Eight in 10 Indian firms have cyber cover

But less than half believe that their insurance policy is sufficient for their risk exposure

Eight in 10 Indian firms have cyber cover

Insurance News

By Gabriel Olano

Over eight in 10 (82%) of Indian organisations have cyber insurance, but less than half (48%) say that their cover is comprehensive.

This was revealed by a cybersecurity survey conducted by research and consultancy company Ovum for Silicon Valley analytics firm FICO.

According to the study, India places second among the 11 markets surveyed in terms of cyber insurance. It is just behind the UK, where 90% of organisations have cyber cover.

But despite the popularity of cyber insurance among Indian organisations, less than half of firms reported that their cyber insurance policy covers all risks, meaning that there is a significant level of risk taken by businesses in India.

“It's is very encouraging to see the high uptake of cybersecurity insurance across India,” said Vishal Goyal, country manager for India at FICO. “India has a well-developed IT sector and is on the front-foot with this issue. The data breaches in India in the past 12 months have continued to have an impact on local businesses, so there is recognition that insurance plays an important role in risk mitigation and is an important consideration to minimizing disruption.”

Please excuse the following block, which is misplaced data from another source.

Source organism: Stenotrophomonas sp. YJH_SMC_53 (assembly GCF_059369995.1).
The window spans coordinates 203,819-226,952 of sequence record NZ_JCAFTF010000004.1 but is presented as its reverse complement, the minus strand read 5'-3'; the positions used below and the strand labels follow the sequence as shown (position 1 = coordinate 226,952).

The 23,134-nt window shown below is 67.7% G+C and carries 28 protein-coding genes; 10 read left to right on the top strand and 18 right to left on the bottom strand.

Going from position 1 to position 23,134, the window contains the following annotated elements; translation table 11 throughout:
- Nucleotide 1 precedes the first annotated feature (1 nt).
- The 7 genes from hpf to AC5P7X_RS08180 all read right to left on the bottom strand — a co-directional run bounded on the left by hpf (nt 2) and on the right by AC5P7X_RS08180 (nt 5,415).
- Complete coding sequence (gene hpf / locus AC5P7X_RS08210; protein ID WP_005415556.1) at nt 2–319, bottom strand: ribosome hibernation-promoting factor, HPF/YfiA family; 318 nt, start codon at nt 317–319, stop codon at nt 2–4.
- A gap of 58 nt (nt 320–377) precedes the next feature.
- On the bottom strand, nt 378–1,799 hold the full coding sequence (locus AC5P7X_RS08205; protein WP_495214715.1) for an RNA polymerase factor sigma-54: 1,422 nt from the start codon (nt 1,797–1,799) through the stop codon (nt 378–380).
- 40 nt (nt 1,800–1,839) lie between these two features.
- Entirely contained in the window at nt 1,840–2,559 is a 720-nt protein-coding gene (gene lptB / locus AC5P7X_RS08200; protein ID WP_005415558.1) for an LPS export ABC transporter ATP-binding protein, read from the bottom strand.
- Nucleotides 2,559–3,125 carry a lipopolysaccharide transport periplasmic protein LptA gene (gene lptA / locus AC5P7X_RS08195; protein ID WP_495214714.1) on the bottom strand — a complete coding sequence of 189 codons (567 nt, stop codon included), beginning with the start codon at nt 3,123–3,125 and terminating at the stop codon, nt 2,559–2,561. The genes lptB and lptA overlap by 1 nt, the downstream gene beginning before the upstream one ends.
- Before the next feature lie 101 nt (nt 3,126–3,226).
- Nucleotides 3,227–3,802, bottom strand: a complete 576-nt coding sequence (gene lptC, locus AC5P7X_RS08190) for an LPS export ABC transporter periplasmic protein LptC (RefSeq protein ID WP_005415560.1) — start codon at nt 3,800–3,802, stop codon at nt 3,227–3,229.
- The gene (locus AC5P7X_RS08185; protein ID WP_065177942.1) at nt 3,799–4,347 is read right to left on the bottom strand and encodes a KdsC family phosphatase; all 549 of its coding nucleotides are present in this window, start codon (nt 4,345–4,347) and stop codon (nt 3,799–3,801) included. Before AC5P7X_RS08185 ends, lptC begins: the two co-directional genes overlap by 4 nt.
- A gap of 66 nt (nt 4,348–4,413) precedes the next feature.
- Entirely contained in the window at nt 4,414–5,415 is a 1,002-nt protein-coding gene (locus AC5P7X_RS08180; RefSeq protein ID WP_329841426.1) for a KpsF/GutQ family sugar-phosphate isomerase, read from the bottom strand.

FICO asked respondents if they felt their insurance premiums were based on an assessment that accurately reflected their risk profile, 44% of firms said yes. Only 17% of firms said premiums were based on an inaccurate analysis, while 32% said they were based on industry averages and 7% on unknown factors.

Telecommunications firms are the most prepared for cyber risks, with 60% of firms reporting that their cover was sufficient for their risk exposure. This is significantly higher than the financial services sector, where 40% of firms had comprehensive coverage.

Cyber breaches are becoming larger and more expensive, the study said. This is supported by a 2017 study by the Ponemon Institute, which discovered that from 2016 to 2017, the average total cost of data breaches increased by 12.3%, while the size of breaches increased 6% and the loss of existing customers increased by 4.3%.

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